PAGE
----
Loving Modigliani
📚 Books available for free this month, to review an your own pace
Alina_A Song For the Telling
The Last CollectionThe Beautiful American  
📚
Review copy available for upcoming book tour: Victorine (literary/histfic)Victorine
📚 Subscribe to my Newsletter, and win a book each month!
Here is a sample, with link for subscription at the bottom
📚 Books available for swapping

COMING UP ON
WORDS AND PEACE
MYRTLE SKETE
FRANCE BOOK TOURS

  • 2/23: Top Ten Tuesday maybe, on Books That Made Me Laugh Out Loud
  • 2/24: Book review: The Toughest Sudoku Puzzle Book
  • 2/26: Book Beginnings: L’Origine

HOW WAS YOUR WEEK?

Sunday Post #38 – 2/14/2021

Sunday Post

The Sunday Post is a weekly meme hosted by
Kimba @ Caffeinated Book Reviewer.
It’s a chance to share news.
A post to recap the past week on your blog,
showcase books and things we have received.
Share news about what is coming up
on your blog
for the week ahead.
See rules here: Sunday Post Meme

*** 

This post also counts for

Sunday Salon    Stacking the Shelves  Mailbox Monday2

 It's Monday! What Are You Reading2  IMWAYR  WWW Wednesdays 2

#SundayPost #SundaySalon
#StackingTheShelves #MailboxMonday
#itsmonday #IMWAYR
#WWWWednesday #WWWWednesdays

Click on the logos to join the memes,
and on the book covers to access synopsis or review

More snow, and another cold week, the last one it looks like. Hibernation with books is still my program. I finished five books this past week! Three had actually a lot in common.

📚 JUST READ/LISTENED TO 🎧

Hikikomori   A cat a man and two women

Devils in Daylight  The Half-Finished Heaven      

📚 Hikikomori and the Rental Sister, by Jeff Backhaus
Published in 2013

As I am doing the Japanese Literature Challenge, I thought it was perfect timing to finally read this novel that has been sitting on my shelf for a while.
As shown in the title, it’s focused on a contemporary mostly Japanese social phenomenon: hikikomori. These people withdraw from society, seeking extreme degrees of social isolation and confinement.
In this novel, a wife is very concerned for her husband Thomas, who’s been a hikikomori in New York for three years. She hires Megumi, a young woman, a Japanese Korean immigrant, to try to help her husband reconnect with society. Megumi’s own brother also experienced this phase in his life.
The author is not Japanese, but still, I found something of the simple beauty and melancholy I often find in Japanese novels. It’s a powerful book about human relationships, about grief, about love.

Hikikomori p1We get to know little by little what led Thomas to that type of life.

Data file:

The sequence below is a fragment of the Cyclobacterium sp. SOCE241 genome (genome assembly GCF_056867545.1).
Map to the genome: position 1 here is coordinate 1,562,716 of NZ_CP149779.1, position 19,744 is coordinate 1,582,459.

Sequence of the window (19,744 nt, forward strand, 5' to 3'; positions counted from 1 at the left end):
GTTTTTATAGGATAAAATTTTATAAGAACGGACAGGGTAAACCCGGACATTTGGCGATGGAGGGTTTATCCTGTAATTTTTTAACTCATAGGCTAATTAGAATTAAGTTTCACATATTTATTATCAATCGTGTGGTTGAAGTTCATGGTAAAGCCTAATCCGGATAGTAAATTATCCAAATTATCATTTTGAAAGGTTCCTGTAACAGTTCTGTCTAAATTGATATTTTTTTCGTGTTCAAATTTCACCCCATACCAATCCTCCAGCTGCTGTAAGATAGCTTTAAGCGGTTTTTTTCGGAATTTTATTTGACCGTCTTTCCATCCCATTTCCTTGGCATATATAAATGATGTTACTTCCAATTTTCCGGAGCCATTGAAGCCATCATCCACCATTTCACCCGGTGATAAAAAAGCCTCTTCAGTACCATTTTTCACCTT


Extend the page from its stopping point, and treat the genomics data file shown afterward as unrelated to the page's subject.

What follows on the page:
Can Megumi’s life experience and knowledge of her brother’s issues help her come to Thomas’s rescue? And how will that impact her own life?
It’s a very deep book I think, that will stay with me. The ending was very satisfying. 

📚 A Cat, a Man, and Two Women, by Jun’ichirō Tanizaki
Published in 1936
Translated by Paul McCarthy
Read for Japanese Reading Challenge 14, Books in Translation Challenge, and for The Classics Club

I have read four books by Tanizaki this year, and they are all very different, including a fascinating essay on Japanese aesthetics.
This one is about a love triangle involving a cat! And a cat with a lot of character, as any cat owner would expect!
Shozo has gotten rid of his wife Shinako. Possibly under the heavy influence of his mother, who had some personal interest in Shozo choosing another wife. Shinako is lonely and experiencing a complex range of feelings towards her ex.
Remembering the importance the cat Lily had in his life, she decides to ask for the cat to be hers.
Will she get the cat, that she originally hated for taking so much room in her former husband’s heart? How will she behave with the cat? What will Shozo do without his cat? And what about the cat herself, how will she react?
This is a neat small novel also about human relationships in all its complexities, including manipulation.
Shozo  appears as a weak character, always vacillating (why is there always so much vacillation in many Japanese classics I have read so far?). He appears even weaker when we eventually discover his real feelings near the end of the book.
The book has an open conclusion, which I thought worked well with the type of characters present in the novel.
Behind it all is also a lot of comedy.
I highly recommend it to lovers of Japanese literature or to readers who have never read a Japanese novel. It’s short and is quite representative of Japanese classics, I think. And of course, it’s a must for all cat lovers!

📚 Devils in Daylight, by Jun’ichirō Tanizaki
Published in 1918
Read in its French translation, Dans l’œil du démon, by Patrick Honoré and Ryoko Sekiguchi.
Read for Japanese Reading Challenge 14, Books in Translation Challenge, and for The Classics Club

So after that, I right away read another book by Tanizaki, this time a mystery. I couldn’t find an English version at the ready, so I read it in French.
One day, Takahashi receives a phone call from his friend Sonomura. He says he found a note containing a secret code. Thanks to his knowledge of a similar thing in Edgar Allan Poe, he managed to decrypt the message, and knows that a murder is going to take place at a particular place.
He thinks this is pretty exciting and invites Takahashi  to accompany him to watch.
Takahashi knows his friend is kind of crazy, so he first thinks this is all an invention, but then little by little evidence piles up that this is for real…